Less than two weeks ago, the U.S. House approved legislation to address the wave of unchecked, illegal immigration at our southern border.
This legislation, which I supported, authorizes the use of National Guard troops to assist in border enforcement, facilitates the repatriation of young people who cross the border illegally, and does so — in contrast to the $3.7 billion immigration spending spree proposed by President Barack Obama — without adding to the burden on U.S. taxpayers.
The legislation also would restore the rule of law to our immigration policy, explicitly denying the president the authority to unilaterally grant amnesty to those in the U.S. illegally.
Unfortunately, the common sense plan adopted by the House cannot become the law of the land until it is concurred in by the U.S. Senate. And a day before the House vote, the Senate — having failed to adopt a plan to address the border crisis — recessed for the rest of the summer. This turn of events would be dismaying were it not so utterly predictable.
Consider the key elements of the House proposal:
■ It provides $694 million for additional border security and immigration enforcement. We simply cannot survive as a sovereign nation if we exercise little or no control over entry at our borders.
Middle- and working-class Americans cannot survive and thrive in a labor marketplace skewed by unskilled, low-wage workers who are here illegally. And our taxpayers cannot bear the burden of providing services — education, health and welfare — to millions of illegals.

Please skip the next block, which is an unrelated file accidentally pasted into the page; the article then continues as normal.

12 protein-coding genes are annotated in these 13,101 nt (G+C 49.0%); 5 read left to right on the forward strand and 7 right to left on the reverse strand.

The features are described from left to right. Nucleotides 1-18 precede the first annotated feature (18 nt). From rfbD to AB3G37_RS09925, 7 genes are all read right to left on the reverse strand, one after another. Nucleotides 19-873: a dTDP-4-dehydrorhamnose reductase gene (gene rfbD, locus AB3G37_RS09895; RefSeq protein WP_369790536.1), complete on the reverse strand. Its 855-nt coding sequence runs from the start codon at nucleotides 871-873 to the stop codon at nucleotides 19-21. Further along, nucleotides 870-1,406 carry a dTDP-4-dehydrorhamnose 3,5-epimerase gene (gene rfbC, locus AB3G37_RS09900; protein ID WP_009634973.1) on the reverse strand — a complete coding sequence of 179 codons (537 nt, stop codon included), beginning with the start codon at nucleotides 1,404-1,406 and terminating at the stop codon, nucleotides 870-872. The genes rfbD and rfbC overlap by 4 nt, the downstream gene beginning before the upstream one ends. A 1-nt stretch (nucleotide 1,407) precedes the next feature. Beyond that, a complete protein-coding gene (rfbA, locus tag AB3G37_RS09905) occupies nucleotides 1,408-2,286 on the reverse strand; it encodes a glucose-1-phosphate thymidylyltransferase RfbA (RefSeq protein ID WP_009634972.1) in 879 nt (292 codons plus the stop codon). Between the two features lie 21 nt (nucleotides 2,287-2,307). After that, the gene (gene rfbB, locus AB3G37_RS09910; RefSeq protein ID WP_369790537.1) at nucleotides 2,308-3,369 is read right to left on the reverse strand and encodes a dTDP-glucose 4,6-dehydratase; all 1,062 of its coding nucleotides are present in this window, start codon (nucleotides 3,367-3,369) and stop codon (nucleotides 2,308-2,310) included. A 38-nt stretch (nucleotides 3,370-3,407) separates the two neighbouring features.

Spending in the House proposal is offset in its entirety by reductions in foreign aid (an approach I suggested weeks ago to demonstrate to Central American countries turning a blind eye to immigration enforcement that they should not be rewarded for complicity in the exploitation of their own children).
■ The House bill also provides for an expedited process for the repatriation of unaccompanied children who cross into the United States illegally.
Under the Obama administration’s current interpretation of a 2008 law targeting human traffickers, it can take years to determine if these children and adolescents are eligible for asylum. This approach has clearly failed to curb trafficking, and has been used as a way to avoid deportation by drug smugglers and gang members.
The more humane way to address the needs of these children would be to facilitate immediate reunification with their families in their home countries.
■ Finally, the House legislation would restore Congress to its proper constitutional role as the branch of government responsible for establishing immigration law.
But President Obama, having failed to convince Congress to reform the law in a manner to his liking, has asserted the authority to decide on his own which immigration statutes will be enforced.
The House plan is the kind of immigration policy our citizens have long supported. The current border crisis has confirmed they were right. It’s time for the Senate to listen.
U.S. Rep. Candice Miller, R-Harrison Township, represents Michigan’s 10th District.